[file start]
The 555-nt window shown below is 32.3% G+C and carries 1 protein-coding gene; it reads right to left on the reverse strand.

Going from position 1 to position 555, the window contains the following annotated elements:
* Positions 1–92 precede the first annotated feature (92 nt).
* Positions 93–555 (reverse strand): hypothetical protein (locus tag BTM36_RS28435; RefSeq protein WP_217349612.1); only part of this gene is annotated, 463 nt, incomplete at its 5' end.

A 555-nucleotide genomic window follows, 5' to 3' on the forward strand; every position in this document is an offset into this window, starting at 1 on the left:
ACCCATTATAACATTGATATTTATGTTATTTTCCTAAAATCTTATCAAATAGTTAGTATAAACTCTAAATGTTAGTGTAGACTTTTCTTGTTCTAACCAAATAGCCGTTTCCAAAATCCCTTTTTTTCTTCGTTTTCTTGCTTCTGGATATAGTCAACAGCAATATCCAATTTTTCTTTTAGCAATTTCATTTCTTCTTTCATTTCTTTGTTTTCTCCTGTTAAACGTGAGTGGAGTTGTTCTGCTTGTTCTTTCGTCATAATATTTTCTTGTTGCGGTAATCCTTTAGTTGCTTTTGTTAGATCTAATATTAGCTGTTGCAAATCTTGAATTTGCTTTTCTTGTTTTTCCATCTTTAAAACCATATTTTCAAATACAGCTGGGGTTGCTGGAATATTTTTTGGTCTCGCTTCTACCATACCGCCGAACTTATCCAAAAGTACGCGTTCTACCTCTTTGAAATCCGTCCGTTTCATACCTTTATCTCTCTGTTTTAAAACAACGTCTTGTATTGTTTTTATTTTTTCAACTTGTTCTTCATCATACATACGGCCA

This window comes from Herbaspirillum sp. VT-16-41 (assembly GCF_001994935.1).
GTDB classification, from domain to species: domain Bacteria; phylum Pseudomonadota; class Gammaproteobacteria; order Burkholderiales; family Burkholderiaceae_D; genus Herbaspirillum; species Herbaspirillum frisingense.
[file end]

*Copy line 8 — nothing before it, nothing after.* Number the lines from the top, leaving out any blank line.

GTDB classification, from domain to species: domain Bacteria; phylum Pseudomonadota; class Gammaproteobacteria; order Burkholderiales; family Burkholderiaceae_D; genus Herbaspirillum; species Herbaspirillum frisingense.